Finding balance when sensory overload hits can restore peace to your home.
Do you know what my very favorite thing to do is? Sit. That’s right. I love to sit on the porch and drink coffee. I love to sit in my rocking chair and read books. I also love to sit in my bed and watch trash tv. Do you know what I like second best? Quiet. Yes. Sitting and quiet. Do you know what my kids like? They love to loudly ask me a lot of questions way too early in the morning. They also like to turn the tv up so loud that I’m pretty sure the neighbors can hear. They also like to run, jump, climb, spin, and lots of other movement words that make me tired.
I’m sure all of you mamas can relate, no matter the gender and age of your babies. What makes things a little bit different in our family is that my 8-year-old has sensory processing disorder. This disorder, like many, can be experienced on a spectrum and occurs when an individual has a hard time receiving and responding to information that comes from the five senses. So, what does this look like for us? My kiddo is far on one side of the spectrum, where he is a major sensory seeker. For instance, he loves loud noises and is constantly humming or singing. He loves to be squeezed. He often asks for tight hugs, he likes to be in tighter fit clothes, and he will touch objects frequently. He also likes to chew. It doesn’t matter how many chewy necklaces and gadgets I supply, he will chew on his shirt, the ends of pencils, and my least favorite is the TV remote.
I like sitting in quiet. My son likes loud noises and can literally bounce off of walls. This is challenging, friends. Here are three things that I do to attempt to meet my son’s needs as well as my own.
- Provide Consistent Sensory Input. What does this mean? For us, it means almost scheduled hourly breaks to get movement in. We have been a homeschooling family since early pandemic life, so this is a bit easier for us to accomplish. I’m constantly asking my kiddo to choose an activity such as: bouncing on the trampoline, throwing a ball back and forth, or hopping around on the pogo stick. Throughout the day, these activities are necessary to keep him regulated and keep the chaos from escalating if his body’s needs are not met. For me, the perk of these activities is that I can sit and watch! Want to show me tricks on the trampoline? Great! Want to jump up and down the driveway while I sit and drink coffee? Wonderful!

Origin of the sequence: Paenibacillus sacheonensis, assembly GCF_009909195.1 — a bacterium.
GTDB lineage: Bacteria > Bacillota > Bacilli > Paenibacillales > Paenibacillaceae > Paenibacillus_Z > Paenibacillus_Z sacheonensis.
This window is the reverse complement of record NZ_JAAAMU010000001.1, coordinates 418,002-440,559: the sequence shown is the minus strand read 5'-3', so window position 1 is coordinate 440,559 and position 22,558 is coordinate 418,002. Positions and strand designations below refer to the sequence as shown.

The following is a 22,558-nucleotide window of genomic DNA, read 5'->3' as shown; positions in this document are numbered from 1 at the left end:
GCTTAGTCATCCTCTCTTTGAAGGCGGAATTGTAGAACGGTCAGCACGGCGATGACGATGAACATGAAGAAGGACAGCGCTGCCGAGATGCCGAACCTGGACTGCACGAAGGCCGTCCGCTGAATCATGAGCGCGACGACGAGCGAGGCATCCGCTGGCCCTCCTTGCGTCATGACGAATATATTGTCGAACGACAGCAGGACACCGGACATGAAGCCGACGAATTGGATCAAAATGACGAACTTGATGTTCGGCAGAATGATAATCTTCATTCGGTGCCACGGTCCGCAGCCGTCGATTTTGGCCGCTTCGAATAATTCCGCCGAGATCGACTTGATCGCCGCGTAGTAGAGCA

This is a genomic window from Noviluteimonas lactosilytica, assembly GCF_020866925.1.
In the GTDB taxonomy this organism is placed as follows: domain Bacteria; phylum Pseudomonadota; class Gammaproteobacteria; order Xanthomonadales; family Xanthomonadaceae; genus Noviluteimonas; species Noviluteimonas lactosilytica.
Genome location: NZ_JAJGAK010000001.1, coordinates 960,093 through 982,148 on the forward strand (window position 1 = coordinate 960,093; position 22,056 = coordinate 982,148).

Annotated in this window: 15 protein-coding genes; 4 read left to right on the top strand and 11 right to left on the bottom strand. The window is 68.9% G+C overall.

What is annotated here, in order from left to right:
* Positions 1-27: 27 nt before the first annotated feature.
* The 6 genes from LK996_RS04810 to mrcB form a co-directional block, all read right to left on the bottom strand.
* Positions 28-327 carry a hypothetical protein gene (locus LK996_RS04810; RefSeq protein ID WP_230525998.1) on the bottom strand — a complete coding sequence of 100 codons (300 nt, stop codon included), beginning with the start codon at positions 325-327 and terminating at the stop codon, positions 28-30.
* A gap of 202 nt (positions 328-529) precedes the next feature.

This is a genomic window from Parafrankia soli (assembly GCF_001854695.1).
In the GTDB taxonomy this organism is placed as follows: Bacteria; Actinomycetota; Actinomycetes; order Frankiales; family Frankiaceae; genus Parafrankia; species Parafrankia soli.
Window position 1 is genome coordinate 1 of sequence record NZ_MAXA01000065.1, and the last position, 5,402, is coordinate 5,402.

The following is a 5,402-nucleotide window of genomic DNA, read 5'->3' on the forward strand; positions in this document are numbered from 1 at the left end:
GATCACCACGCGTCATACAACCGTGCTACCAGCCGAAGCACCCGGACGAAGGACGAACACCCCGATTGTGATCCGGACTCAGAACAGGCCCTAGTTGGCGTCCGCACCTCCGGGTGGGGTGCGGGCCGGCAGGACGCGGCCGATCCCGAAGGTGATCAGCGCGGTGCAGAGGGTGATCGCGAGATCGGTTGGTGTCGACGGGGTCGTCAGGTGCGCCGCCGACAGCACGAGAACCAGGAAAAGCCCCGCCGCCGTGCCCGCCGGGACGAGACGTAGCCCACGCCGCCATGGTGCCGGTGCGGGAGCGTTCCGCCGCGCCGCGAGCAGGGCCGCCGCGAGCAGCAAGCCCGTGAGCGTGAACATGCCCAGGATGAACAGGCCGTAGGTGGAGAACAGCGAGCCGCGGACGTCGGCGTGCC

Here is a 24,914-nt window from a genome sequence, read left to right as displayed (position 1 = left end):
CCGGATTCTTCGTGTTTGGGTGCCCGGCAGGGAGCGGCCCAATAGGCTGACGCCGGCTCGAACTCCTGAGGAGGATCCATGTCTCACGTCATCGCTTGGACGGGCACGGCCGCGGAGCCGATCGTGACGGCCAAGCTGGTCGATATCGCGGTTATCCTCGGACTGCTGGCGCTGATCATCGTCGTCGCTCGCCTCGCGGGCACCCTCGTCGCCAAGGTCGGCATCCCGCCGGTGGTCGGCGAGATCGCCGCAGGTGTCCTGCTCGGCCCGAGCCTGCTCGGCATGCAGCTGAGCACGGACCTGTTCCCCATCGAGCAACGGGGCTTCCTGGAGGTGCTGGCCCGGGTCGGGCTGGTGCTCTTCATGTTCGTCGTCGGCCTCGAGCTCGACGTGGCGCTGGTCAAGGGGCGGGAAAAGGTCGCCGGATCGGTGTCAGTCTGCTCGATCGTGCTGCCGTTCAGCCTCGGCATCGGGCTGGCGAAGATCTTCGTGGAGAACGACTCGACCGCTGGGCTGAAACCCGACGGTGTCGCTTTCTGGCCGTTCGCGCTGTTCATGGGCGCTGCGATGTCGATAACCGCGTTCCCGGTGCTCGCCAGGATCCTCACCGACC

- Have Designated Areas For Activities/Toys. If your boys are anything like mine, the noise and commotion associated with superhero battles are really intense and cause intense inner anxiety. So, we have compromised. We keep all of the race cars, Transformers, superheroes, and overall general noisy toys downstairs in the living room/playroom. Toys like legos, play-doh, arts & crafts are all kept upstairs in their bedroom. This way, the chaos certainly still happens, but at least I’m able to have a little distance from it.
- Take Care of Me. This pandemic has been challenging on so many levels, but the most difficult has been navigating ‘alone time’ being a single mama stuck mostly at home with two kiddos. It has taken its toll. So, to get any sort of breathing space, I’ve had to get creative. I have swapped out time at the gym prior to school pick-up for walking up and down my street numerous times each day. We live on a dead-end street, so I literally walk up and down for about 20 minutes each day or until a kid runs outside and needs something. My kids also have a super early bedtime. I have learned that no matter how late they go to sleep, they still wake up ungodly early. So, I cherish my evening time to myself. I try to choose things like enjoying a hot shower, reading a book, or tackling household chores in quiet to give my brain a break from noise and stimulation.
I would love to hear how you all handle sensory challenges in your home!